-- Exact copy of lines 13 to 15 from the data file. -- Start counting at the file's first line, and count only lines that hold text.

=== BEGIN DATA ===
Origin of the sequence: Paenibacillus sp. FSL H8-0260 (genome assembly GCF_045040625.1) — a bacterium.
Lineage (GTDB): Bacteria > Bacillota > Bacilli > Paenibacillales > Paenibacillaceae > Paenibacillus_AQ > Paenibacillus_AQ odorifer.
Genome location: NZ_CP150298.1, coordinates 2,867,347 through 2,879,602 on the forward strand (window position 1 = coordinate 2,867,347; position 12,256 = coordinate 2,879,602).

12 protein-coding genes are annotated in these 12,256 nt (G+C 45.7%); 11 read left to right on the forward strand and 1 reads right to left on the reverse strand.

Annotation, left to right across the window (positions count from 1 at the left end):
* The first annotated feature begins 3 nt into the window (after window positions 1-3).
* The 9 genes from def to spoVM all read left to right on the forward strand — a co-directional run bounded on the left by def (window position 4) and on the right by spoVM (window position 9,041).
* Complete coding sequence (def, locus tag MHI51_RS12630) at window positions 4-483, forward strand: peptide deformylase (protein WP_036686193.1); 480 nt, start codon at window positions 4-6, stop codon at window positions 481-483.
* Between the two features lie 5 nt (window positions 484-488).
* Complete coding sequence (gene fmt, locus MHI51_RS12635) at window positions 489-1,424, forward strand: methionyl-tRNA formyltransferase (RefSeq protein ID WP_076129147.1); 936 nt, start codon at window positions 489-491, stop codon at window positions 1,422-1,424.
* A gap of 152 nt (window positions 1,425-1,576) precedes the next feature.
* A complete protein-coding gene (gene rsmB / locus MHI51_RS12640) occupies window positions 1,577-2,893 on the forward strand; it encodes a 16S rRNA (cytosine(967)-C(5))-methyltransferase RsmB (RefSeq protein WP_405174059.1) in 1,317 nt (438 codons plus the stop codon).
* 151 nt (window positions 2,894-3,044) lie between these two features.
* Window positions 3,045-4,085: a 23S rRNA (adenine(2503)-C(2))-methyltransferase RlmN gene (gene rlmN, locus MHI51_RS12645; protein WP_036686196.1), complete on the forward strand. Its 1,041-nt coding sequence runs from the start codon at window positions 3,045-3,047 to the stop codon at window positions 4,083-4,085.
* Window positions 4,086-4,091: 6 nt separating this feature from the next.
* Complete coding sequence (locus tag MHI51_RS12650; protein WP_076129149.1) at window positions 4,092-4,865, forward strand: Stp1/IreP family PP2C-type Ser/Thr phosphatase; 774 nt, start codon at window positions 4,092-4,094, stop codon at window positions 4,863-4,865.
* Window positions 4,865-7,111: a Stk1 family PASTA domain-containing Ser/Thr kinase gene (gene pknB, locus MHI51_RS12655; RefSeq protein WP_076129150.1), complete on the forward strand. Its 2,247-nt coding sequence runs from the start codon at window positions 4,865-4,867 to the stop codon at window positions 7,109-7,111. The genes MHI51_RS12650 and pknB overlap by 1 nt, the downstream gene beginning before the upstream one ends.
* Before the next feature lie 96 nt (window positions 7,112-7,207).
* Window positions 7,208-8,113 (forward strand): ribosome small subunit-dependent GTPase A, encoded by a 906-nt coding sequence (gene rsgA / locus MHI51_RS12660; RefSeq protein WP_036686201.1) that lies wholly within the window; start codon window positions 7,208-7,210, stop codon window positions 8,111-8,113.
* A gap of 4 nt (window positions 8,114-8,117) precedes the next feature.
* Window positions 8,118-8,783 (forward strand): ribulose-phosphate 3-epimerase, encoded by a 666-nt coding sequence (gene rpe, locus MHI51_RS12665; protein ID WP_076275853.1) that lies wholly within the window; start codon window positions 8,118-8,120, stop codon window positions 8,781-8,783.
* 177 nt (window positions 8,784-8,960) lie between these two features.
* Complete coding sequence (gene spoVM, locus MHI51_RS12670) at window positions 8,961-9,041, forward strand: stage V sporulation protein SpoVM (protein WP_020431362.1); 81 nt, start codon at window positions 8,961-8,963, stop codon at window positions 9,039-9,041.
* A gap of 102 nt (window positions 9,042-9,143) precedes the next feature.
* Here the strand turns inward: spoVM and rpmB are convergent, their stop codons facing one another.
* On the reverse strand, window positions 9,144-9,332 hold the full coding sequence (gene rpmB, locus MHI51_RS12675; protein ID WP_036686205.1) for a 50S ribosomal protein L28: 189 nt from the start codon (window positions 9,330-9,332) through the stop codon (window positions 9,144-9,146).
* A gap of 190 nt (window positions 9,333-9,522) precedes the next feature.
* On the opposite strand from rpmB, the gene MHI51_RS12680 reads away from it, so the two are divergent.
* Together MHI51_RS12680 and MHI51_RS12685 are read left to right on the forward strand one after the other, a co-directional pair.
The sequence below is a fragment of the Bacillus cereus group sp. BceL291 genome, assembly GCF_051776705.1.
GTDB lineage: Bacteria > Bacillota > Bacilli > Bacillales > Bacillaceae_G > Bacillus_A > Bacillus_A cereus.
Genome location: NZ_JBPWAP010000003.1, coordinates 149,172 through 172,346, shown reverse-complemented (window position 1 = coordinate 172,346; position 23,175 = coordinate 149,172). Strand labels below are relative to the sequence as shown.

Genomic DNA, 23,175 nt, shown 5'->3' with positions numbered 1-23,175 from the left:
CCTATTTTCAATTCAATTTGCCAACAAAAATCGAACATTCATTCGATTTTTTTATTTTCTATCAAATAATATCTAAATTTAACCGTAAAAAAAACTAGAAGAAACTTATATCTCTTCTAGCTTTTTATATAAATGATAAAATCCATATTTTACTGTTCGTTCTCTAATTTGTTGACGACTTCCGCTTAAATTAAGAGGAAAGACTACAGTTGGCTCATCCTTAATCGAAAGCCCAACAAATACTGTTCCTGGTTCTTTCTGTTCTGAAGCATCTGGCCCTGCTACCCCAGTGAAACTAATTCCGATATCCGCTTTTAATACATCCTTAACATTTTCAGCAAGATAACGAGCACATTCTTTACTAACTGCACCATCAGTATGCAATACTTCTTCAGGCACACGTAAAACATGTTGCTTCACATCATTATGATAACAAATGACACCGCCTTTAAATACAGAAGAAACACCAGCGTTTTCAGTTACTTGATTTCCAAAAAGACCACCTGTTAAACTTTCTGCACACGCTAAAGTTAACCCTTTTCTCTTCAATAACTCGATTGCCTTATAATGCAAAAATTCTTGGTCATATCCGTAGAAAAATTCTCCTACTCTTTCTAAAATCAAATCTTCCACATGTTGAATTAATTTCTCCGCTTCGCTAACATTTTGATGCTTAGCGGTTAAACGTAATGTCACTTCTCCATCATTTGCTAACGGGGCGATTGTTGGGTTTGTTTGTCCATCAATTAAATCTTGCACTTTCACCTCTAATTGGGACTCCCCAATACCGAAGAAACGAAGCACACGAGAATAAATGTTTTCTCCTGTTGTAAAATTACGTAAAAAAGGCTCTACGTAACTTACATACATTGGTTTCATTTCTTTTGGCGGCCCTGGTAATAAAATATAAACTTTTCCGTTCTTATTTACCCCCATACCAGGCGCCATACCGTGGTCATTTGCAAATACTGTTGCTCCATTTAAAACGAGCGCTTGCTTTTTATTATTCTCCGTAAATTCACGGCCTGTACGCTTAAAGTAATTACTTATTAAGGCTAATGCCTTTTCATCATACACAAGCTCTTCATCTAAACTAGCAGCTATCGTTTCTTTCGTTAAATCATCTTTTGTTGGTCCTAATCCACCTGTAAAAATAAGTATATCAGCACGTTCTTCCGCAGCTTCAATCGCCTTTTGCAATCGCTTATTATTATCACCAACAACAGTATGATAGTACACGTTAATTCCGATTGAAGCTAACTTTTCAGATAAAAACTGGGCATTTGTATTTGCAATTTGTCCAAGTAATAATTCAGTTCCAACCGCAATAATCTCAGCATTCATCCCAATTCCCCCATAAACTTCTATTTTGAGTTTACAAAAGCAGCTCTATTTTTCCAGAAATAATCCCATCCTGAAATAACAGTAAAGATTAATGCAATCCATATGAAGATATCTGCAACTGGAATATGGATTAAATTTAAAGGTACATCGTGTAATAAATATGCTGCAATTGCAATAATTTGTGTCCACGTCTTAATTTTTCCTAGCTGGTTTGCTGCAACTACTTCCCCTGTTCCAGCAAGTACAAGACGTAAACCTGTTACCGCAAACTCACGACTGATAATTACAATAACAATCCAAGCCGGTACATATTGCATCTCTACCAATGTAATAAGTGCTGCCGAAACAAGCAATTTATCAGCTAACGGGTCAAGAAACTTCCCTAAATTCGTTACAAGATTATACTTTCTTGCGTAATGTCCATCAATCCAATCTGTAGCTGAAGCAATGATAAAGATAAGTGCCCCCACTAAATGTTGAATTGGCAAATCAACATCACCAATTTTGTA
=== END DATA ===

* 151 nt (window positions 2,894-3,044) lie between these two features.
* Window positions 3,045-4,085: a 23S rRNA (adenine(2503)-C(2))-methyltransferase RlmN gene (gene rlmN, locus MHI51_RS12645; protein WP_036686196.1), complete on the forward strand. Its 1,041-nt coding sequence runs from the start codon at window positions 3,045-3,047 to the stop codon at window positions 4,083-4,085.
* Window positions 4,086-4,091: 6 nt separating this feature from the next.